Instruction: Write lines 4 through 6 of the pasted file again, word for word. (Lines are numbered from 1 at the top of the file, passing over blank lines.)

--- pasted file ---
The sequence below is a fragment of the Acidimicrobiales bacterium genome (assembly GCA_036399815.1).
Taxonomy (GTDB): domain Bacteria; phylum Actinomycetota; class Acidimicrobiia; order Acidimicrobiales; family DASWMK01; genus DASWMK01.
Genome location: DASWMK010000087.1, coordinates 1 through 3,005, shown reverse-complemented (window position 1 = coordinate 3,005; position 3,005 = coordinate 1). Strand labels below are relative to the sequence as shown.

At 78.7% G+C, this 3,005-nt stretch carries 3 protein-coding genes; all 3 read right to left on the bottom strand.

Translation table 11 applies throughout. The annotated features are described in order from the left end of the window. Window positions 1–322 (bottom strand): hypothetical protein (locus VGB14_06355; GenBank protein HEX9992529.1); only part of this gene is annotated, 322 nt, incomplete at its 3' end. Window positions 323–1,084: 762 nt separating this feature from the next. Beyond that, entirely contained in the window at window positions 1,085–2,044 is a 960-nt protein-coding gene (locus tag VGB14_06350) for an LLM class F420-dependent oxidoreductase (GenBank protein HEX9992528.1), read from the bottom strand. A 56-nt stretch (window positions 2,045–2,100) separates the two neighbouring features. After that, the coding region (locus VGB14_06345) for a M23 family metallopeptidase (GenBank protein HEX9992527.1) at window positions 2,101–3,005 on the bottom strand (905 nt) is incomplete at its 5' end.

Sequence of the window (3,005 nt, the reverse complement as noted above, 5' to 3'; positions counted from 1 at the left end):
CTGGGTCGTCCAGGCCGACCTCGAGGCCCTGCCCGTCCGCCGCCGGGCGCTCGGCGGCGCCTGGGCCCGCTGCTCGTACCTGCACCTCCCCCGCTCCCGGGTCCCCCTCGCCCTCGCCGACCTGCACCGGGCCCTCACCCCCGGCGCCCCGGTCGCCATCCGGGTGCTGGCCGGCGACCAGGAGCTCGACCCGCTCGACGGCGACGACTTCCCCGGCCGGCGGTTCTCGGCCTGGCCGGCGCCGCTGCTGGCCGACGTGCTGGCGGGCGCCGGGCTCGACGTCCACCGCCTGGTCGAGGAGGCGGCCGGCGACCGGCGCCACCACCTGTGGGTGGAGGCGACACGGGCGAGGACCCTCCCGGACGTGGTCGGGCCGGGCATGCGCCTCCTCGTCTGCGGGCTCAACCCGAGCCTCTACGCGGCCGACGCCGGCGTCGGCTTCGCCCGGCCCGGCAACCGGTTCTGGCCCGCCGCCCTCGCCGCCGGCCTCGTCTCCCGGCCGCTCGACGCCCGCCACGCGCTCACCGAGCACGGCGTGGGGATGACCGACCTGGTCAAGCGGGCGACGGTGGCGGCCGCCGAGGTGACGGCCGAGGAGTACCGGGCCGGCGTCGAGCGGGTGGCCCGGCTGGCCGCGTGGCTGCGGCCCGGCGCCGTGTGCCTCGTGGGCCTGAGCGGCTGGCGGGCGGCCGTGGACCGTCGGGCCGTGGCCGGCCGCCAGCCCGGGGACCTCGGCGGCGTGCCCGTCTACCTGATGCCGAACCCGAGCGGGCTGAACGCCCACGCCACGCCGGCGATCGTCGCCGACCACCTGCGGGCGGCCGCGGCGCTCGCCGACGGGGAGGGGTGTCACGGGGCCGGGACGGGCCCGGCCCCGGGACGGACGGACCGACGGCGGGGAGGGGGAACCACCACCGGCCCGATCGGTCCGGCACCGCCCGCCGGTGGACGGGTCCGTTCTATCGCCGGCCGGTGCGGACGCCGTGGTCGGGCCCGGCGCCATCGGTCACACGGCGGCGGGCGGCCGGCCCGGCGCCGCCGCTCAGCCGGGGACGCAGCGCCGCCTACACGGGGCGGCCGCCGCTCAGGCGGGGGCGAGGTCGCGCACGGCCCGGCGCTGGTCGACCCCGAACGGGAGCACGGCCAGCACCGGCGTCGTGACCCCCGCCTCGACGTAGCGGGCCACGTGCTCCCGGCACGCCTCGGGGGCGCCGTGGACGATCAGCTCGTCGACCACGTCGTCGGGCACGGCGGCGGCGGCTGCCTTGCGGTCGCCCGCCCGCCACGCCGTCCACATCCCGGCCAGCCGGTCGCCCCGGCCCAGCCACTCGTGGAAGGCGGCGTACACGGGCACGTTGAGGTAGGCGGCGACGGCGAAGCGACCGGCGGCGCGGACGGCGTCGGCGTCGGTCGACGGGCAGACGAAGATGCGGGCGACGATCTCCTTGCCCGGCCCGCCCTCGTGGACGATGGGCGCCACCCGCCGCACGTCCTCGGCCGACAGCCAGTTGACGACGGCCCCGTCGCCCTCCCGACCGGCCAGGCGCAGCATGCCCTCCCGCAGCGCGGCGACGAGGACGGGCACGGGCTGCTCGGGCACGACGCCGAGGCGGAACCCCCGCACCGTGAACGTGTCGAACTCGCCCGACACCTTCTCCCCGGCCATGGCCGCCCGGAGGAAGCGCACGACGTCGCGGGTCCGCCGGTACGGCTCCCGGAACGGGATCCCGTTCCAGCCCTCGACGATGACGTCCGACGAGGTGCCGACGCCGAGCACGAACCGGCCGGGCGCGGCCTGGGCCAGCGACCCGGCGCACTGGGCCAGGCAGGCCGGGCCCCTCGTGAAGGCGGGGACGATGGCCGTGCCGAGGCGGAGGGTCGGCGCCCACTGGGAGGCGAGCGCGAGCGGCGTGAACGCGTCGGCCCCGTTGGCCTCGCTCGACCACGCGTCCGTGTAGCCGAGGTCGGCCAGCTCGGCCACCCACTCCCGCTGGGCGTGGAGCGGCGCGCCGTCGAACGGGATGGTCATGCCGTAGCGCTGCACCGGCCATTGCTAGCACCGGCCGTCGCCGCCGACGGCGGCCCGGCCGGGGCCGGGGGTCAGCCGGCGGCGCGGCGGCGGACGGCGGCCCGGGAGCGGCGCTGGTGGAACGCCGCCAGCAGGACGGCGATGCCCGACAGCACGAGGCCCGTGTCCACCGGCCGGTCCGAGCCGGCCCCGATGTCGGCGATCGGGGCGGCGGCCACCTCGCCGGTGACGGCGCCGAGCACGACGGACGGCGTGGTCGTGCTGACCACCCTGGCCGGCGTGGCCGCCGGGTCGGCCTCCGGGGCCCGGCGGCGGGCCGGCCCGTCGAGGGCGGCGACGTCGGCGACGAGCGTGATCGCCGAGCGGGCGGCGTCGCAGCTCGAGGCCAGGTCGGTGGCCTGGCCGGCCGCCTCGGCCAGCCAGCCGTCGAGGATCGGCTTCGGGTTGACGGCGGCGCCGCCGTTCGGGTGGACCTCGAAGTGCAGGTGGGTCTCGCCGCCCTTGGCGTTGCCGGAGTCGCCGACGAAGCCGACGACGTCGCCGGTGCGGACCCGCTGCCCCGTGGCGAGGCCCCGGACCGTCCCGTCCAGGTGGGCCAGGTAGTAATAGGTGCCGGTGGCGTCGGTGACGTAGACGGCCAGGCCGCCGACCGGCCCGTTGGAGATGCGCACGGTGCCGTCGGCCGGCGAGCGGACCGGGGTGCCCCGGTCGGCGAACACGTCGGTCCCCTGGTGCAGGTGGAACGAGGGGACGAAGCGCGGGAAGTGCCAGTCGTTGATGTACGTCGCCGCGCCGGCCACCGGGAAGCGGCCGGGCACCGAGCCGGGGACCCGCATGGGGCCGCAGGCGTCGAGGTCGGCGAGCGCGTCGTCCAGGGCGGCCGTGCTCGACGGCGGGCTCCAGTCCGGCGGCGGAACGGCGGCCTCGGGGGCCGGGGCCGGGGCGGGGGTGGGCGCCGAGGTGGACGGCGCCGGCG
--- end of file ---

At 78.7% G+C, this 3,005-nt stretch carries 3 protein-coding genes; all 3 read right to left on the bottom strand.

Translation table 11 applies throughout. The annotated features are described in order from the left end of the window. Window positions 1–322 (bottom strand): hypothetical protein (locus VGB14_06355; GenBank protein HEX9992529.1); only part of this gene is annotated, 322 nt, incomplete at its 3' end. Window positions 323–1,084: 762 nt separating this feature from the next. Beyond that, entirely contained in the window at window positions 1,085–2,044 is a 960-nt protein-coding gene (locus tag VGB14_06350) for an LLM class F420-dependent oxidoreductase (GenBank protein HEX9992528.1), read from the bottom strand. A 56-nt stretch (window positions 2,045–2,100) separates the two neighbouring features. After that, the coding region (locus VGB14_06345) for a M23 family metallopeptidase (GenBank protein HEX9992527.1) at window positions 2,101–3,005 on the bottom strand (905 nt) is incomplete at its 5' end.

Sequence of the window (3,005 nt, the reverse complement as noted above, 5' to 3'; positions counted from 1 at the left end):